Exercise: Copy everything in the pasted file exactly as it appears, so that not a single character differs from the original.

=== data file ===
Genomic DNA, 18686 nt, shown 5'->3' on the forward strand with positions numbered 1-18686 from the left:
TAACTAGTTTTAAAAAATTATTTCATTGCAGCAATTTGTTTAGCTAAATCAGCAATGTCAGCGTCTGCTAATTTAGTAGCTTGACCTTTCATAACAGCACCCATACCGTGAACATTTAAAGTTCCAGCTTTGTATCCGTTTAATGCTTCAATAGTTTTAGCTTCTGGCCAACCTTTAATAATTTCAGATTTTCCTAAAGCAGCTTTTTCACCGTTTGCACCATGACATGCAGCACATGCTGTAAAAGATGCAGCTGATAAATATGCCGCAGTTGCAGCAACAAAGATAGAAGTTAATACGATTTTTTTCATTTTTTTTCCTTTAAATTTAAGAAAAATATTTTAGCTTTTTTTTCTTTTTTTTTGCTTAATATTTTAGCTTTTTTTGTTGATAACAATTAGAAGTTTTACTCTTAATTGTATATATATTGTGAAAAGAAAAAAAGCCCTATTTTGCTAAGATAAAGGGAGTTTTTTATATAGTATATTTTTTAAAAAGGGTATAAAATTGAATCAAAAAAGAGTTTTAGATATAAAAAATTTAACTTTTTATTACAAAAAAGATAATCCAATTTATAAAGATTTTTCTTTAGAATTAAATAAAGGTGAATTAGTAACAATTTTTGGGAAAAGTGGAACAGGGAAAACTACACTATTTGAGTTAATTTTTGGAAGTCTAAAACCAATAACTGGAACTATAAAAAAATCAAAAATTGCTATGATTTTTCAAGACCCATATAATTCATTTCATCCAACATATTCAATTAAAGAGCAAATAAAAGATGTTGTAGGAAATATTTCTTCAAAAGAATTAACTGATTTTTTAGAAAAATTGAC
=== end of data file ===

Genomic DNA, 18686 nt, shown 5'->3' on the forward strand with positions numbered 1-18686 from the left:
TAACTAGTTTTAAAAAATTATTTCATTGCAGCAATTTGTTTAGCTAAATCAGCAATGTCAGCGTCTGCTAATTTAGTAGCTTGACCTTTCATAACAGCACCCATACCGTGAACATTTAAAGTTCCAGCTTTGTATCCGTTTAATGCTTCAATAGTTTTAGCTTCTGGCCAACCTTTAATAATTTCAGATTTTCCTAAAGCAGCTTTTTCACCGTTTGCACCATGACATGCAGCACATGCTGTAAAAGATGCAGCTGATAAATATGCCGCAGTTGCAGCAACAAAGATAGAAGTTAATACGATTTTTTTCATTTTTTTTCCTTTAAATTTAAGAAAAATATTTTAGCTTTTTTTTCTTTTTTTTTGCTTAATATTTTAGCTTTTTTTGTTGATAACAATTAGAAGTTTTACTCTTAATTGTATATATATTGTGAAAAGAAAAAAAGCCCTATTTTGCTAAGATAAAGGGAGTTTTTTATATAGTATATTTTTTAAAAAGGGTATAAAATTGAATCAAAAAAGAGTTTTAGATATAAAAAATTTAACTTTTTATTACAAAAAAGATAATCCAATTTATAAAGATTTTTCTTTAGAATTAAATAAAGGTGAATTAGTAACAATTTTTGGGAAAAGTGGAACAGGGAAAACTACACTATTTGAGTTAATTTTTGGAAGTCTAAAACCAATAACTGGAACTATAAAAAAATCAAAAATTGCTATGATTTTTCAAGACCCATATAATTCATTTCATCCAACATATTCAATTAAAGAGCAAATAAAAGATGTTGTAGGAAATATTTCTTCAAAAGAATTAACTGATTTTTTAGAAAAATTGAC